The Dementia Alliance is guided by the Dementia Advisory Group – a group of people living with dementia and their carers who guide the work of the Alliance. This group meets four times per year at 3Bridges Carss Park office. 3Bridges Community supports the administrative side of the Dementia Alliance.

If you live in the area and would like to get involved, please visit Dementia Australia, or contact Jacinta Craine via phone: (02) 9710 0263, or email:  

  • What is dementia?
    • Dementia describes a collection of symptoms caused by disorders affecting the brain. It is not one specific disease.

    • Dementia can affect thinking, memory and behaviour. Brain function is affected enough to interfere with someone’s normal social or working life.

    • No two people experience dementia in the same way.

    • It is essential to get a medical diagnosis when symptoms first appear.

    • People often lead active and fulfilling lives for many years after their diagnosis.

  • What are the signs and symptoms of dementia?

    Early signs of dementia can be subtle and may not be immediately obvious.

    Common symptoms include:

    • Memory loss.

    • Changes in planning and problem-solving abilities.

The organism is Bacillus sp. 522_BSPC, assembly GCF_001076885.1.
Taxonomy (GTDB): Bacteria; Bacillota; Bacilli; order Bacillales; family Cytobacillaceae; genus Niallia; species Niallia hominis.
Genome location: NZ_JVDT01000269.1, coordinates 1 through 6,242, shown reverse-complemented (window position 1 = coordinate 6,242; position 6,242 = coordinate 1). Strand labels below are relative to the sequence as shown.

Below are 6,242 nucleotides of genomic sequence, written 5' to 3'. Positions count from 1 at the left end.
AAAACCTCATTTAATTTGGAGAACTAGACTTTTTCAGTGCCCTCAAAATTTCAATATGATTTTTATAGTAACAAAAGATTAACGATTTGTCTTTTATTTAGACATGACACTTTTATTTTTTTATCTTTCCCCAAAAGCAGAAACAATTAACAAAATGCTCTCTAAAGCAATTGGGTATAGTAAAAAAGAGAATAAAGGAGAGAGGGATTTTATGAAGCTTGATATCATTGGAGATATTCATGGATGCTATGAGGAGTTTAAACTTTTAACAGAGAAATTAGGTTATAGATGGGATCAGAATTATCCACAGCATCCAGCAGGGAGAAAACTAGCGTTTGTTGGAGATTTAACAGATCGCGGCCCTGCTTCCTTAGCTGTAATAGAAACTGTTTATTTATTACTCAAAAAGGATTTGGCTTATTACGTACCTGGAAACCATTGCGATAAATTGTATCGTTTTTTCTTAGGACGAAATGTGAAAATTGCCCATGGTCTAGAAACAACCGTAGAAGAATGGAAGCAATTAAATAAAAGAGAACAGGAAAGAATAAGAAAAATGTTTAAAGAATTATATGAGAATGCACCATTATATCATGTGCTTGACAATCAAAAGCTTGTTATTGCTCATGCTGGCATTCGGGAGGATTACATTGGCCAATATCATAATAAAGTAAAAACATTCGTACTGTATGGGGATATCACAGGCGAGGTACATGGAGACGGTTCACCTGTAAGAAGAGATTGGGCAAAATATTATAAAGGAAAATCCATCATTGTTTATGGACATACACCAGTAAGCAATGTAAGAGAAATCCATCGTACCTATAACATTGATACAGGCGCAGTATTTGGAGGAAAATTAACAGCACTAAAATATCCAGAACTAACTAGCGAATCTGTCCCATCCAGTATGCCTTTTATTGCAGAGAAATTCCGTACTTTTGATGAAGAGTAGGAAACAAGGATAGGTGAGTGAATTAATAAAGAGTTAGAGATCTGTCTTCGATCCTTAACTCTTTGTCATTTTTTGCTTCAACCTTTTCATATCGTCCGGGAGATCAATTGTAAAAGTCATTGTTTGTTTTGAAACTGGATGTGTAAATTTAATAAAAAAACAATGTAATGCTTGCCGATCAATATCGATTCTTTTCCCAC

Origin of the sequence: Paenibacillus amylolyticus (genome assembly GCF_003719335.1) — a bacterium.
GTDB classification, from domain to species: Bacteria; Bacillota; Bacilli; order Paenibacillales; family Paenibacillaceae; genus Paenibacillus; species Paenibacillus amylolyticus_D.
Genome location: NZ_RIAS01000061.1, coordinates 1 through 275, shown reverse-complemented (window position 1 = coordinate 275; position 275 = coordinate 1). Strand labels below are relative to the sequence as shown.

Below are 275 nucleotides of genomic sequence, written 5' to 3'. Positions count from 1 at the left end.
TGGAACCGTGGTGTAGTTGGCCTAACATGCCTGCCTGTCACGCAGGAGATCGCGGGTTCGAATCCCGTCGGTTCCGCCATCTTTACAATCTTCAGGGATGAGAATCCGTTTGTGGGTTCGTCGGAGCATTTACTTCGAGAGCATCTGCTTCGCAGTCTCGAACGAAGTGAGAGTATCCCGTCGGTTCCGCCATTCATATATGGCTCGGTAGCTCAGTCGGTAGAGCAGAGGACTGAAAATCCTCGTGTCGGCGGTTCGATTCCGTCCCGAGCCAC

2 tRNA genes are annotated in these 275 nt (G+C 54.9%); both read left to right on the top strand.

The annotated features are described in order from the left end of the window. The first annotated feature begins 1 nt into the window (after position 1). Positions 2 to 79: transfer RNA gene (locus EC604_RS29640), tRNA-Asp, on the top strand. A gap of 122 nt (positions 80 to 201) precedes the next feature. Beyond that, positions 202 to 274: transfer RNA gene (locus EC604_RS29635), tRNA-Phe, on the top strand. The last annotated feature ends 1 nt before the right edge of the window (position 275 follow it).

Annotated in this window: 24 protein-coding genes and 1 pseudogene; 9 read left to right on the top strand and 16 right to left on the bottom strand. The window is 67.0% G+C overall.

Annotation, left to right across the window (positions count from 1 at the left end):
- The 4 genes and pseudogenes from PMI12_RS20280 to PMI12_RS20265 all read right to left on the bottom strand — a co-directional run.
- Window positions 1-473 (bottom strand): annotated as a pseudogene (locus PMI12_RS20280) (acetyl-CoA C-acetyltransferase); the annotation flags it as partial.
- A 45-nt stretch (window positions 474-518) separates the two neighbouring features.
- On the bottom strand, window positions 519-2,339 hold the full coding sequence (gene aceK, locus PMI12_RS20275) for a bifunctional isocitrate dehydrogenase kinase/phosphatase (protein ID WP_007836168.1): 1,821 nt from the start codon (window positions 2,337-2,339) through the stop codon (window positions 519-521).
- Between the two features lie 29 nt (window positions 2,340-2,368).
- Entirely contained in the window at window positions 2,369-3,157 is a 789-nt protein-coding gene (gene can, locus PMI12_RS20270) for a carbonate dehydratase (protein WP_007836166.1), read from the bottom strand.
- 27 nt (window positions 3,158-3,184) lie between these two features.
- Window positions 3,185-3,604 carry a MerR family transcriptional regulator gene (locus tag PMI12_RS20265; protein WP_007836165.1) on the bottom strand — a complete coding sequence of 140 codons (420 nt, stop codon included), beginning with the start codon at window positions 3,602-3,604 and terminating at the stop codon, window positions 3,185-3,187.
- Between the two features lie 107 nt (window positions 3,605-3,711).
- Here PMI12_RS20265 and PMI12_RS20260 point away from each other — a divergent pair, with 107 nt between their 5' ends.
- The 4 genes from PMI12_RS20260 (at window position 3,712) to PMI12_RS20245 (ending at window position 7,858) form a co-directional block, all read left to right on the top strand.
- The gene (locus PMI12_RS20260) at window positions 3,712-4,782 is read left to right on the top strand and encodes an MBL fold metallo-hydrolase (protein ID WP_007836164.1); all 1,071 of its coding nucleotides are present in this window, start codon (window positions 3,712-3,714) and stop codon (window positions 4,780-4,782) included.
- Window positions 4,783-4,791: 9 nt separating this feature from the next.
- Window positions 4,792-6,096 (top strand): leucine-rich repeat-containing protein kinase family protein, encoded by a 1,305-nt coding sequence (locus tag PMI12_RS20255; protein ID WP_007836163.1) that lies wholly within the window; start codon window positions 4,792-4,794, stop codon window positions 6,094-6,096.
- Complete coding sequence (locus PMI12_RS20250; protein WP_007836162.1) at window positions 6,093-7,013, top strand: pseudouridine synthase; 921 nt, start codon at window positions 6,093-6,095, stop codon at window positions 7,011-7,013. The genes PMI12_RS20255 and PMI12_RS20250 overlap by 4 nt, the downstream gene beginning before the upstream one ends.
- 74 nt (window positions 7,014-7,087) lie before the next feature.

• Difficulty completing everyday tasks.

    • Confusion about time or place.

    • Trouble understanding what we see (objects, people) and distances, depth and space in our surroundings.

    • Difficulty with speech, writing or comprehension.

    • Misplacing things and losing the ability to retrace steps.

    • Decreased or poor judgement.

    • Withdrawal from work or social activities changes in mood and personality.

  • How is dementia diagnosed?
  • Who gets dementia?

    Dementia can happen to anybody, but the risk increases with age. It depends on a combination of age, genes, health and lifestyle.

    • Over the age of 65, dementia affects almost one person in 10.

    • Over the age of 85, dementia affects three people in 10.

    • People under the age of 65 can develop dementia (called ‘younger onset dementia’), but it is less common.

    • Dementia can sometimes be hereditary, but this is quite rare.

    Dementia is not a normal part of ageing.

  • What causes dementia?

    Many different conditions can cause dementia. In most cases, why people develop dementia is unknown.

    The most common types of dementia are:

    Read more about different forms of dementia.


Seeking Support

Dementia is progressive. Symptoms often begin slowly and gradually worsen over time.There is no known cure for dementia. There are healthcare professionals, medications and other therapies that can help with some symptoms, and support you to look after your health and wellbeing.

Support is vital for people living with dementia. The help of families, friends and carers can make a positive difference to managing the condition and living well.